U.S. soldiers shot and killed an Afghan cleric as he drove Thursday with his young son near an American base on the eastern edge of Kabul, underscoring the dangers facing civilians despite NATO efforts to minimize casualties.
The shooting occurred as Mohammad Yunus, 36, approached a four-lane highway with one of his sons, according to police and witnesses.
Yunus was struck by four bullets fired at his Toyota Corolla and died on the way to the Wazir Akbar Hospital, according to his son-in-law, Abdul Qadir. His son was not injured. Yunus left two wives and 10 children, Abdul-Qadir said.
NATO said the troops fired at "what appeared to be a threatening vehicle" near Camp Phoenix, an area where suicide attacks are not uncommon, but later described the incident as "regrettable" and promised an investigation.
A shopkeeper who witnessed the shooting said a military convoy was traveling from Kabul toward the eastern city of Jalalabad when the gunner in the lead vehicle opened fire as Yunus pulled onto the same highway.
The 25-year-old shopkeeper, who identified himself only as Aymal, said he heard no warning shots.
NATO said an investigation was under way and appropriate action would be taken to ensure troops complied with policies aimed at protecting civilians. It said Yunus' family would be compensated in accordance with local customs.
In London, President Hamid Karzai called on NATO-led forces to do more to prevent innocent Afghans from being killed and wounded.
"Ladies and gentlemen, regrettably, civilian casualties continue to be a great concern for the people of Afghanistan," he told an international conference on Afghanistan. "We should put the protection of people's lives and property at the top of our agenda."
NATO spokesman Brig. Gen. Eric Tremblay said despite measures in place to protect Afghans, "regrettable incidents such as this one can occur."
"On behalf of (NATO), I express my sincere regrets for this loss of life and convey my deepest condolences to his family," he said.
Dozens of demonstrators gathered outside Camp Phoenix to protest the killing. They dispersed after police promised the Americans would discuss the death with local elders, according to district police chief Col. Rohullah, who like many Afghans only uses one name.
The cleric's brother, Mohammad Youssef Ajami, said no compensation could make up for the loss of a life.
"It is totally cruel. Mr. Karzai sitting on his throne has no control over the foreign forces," he said in a telephone interview after the funeral in Laghman province. "They should try these soldiers who shot my brother, who had done nothing wrong and was on a major road in a safe part of Kabul."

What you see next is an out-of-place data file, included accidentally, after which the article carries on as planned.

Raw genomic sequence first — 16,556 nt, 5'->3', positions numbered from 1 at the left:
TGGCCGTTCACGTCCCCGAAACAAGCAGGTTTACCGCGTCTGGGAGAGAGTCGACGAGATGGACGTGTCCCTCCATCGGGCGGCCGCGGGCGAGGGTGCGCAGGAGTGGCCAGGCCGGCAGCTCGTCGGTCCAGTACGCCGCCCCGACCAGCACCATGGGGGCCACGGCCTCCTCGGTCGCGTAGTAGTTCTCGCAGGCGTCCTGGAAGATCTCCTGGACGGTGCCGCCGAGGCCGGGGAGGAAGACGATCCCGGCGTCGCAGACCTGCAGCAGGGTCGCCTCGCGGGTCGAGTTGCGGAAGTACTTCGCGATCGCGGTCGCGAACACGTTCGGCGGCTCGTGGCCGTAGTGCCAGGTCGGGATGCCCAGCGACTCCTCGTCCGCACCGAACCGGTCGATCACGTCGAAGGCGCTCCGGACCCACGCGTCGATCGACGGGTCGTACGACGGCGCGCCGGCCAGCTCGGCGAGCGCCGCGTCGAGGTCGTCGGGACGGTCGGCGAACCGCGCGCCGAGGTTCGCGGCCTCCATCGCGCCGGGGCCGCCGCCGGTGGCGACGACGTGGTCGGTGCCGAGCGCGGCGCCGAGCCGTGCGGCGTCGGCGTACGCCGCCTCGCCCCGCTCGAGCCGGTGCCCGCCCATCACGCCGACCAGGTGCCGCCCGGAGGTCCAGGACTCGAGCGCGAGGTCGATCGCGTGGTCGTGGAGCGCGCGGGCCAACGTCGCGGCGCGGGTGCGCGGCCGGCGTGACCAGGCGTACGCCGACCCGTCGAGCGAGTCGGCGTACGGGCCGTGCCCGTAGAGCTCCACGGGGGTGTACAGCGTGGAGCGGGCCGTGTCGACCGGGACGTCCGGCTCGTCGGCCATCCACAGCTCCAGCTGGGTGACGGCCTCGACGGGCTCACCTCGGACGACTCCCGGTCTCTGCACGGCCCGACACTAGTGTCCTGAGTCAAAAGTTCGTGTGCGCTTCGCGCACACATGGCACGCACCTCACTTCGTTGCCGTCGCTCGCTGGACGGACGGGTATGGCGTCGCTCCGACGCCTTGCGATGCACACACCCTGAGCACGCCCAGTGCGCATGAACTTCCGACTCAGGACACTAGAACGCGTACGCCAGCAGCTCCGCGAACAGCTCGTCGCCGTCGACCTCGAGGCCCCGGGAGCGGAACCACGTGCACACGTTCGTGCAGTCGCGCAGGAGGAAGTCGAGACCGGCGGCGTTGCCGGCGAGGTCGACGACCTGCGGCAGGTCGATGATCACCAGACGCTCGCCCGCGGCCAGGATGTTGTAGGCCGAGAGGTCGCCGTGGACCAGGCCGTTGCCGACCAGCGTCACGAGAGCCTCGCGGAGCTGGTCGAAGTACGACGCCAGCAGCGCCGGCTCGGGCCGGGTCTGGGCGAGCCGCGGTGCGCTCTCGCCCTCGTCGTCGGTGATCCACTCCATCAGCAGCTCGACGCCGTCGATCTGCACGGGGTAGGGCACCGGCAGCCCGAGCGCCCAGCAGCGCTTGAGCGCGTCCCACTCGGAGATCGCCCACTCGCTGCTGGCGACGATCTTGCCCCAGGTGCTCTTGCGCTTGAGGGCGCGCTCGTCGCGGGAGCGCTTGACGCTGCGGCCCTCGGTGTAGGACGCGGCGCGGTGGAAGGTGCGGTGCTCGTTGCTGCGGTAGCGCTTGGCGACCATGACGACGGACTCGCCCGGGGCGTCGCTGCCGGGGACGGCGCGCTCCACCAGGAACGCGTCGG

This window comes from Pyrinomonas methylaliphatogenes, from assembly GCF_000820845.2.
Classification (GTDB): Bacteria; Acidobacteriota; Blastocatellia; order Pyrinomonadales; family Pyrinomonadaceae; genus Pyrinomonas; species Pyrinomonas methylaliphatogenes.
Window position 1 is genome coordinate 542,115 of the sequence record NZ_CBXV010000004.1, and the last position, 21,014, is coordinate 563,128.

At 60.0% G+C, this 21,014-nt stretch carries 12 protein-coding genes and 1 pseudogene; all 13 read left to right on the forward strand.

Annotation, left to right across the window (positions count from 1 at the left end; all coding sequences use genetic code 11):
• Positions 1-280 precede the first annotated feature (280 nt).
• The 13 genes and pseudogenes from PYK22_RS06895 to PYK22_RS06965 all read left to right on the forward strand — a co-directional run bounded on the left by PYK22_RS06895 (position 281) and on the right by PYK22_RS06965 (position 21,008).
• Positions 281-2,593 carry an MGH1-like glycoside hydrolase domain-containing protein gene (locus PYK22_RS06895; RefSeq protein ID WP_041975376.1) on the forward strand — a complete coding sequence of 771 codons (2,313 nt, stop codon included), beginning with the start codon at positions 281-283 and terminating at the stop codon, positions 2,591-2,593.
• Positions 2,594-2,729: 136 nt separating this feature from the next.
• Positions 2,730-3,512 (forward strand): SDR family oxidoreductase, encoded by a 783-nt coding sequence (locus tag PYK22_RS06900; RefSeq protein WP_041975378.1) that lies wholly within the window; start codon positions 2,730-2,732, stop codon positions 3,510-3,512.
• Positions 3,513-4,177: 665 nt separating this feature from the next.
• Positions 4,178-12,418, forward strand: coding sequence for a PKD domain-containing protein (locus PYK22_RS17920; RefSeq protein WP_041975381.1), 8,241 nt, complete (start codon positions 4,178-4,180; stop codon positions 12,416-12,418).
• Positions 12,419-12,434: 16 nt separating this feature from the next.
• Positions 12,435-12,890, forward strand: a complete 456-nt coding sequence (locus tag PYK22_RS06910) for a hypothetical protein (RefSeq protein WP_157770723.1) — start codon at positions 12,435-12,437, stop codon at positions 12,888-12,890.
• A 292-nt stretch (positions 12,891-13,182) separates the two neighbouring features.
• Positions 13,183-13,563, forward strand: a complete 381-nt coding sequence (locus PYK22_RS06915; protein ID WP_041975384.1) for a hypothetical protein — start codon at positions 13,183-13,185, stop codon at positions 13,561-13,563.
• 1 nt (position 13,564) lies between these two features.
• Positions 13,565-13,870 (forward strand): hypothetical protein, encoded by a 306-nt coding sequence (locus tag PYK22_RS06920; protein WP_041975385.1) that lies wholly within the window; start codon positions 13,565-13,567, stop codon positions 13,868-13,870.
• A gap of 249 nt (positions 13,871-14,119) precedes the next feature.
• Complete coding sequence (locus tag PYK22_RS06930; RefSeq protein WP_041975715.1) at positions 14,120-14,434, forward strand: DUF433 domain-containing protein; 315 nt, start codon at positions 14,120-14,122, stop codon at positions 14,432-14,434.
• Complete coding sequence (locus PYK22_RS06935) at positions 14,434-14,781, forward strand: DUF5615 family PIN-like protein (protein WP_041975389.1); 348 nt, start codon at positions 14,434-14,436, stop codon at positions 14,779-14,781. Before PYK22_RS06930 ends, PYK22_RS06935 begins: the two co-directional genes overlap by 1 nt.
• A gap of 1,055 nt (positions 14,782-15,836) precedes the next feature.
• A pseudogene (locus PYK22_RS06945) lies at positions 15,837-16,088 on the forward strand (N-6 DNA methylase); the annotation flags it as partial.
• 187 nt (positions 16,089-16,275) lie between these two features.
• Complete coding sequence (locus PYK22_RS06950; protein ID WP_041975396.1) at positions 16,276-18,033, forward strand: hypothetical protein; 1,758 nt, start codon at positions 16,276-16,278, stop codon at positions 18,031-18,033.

A recent U.N. report showed that the number of civilians killed by NATO-led forces has dropped after U.S. Gen. Stanley McChrystal, the top NATO commander in Afghanistan, imposed limits on the use of airstrikes and other measures to protect the population. It said civilian deaths at the hands of the Taliban have increased.
But that hasn't dimmed public outrage as such incidents continue to occur among a population weary of the presence of foreign forces and more than eight years of war.
Also Thursday, a U.S. service member was killed by a roadside bomb in southern Afghanistan, according to the international force. The death brings to at least 26 the number of American deaths in Afghanistan this month, nearly double the 14 killed in all of January last year.
An Afghan policeman also was shot to death by two militants on a motorcycle in the southern city of Kandahar, provincial police chief Gen. Sardar Mohammad Zazai said.
NATO also confirmed as many as 20 suspected militants were killed Wednesday in fighting in northern Afghanistan.
Provincial police said Wednesday 11 insurgents, including two senior commanders, were killed in a joint air-and-ground assault targeting a Taliban compound west of Pul-e-Khumri, the capital of Baghlan province.
Joint forces called in air support after coming under fire from a large number of insurgents armed with rocket-propelled grenades, NATO said in a statement issued Thursday. It said attack aircraft "bombed and strafed insurgents in a tree line," killing 12 to 20 of them.
Associated Press writer Noor Khan in Kandahar contributed to this report.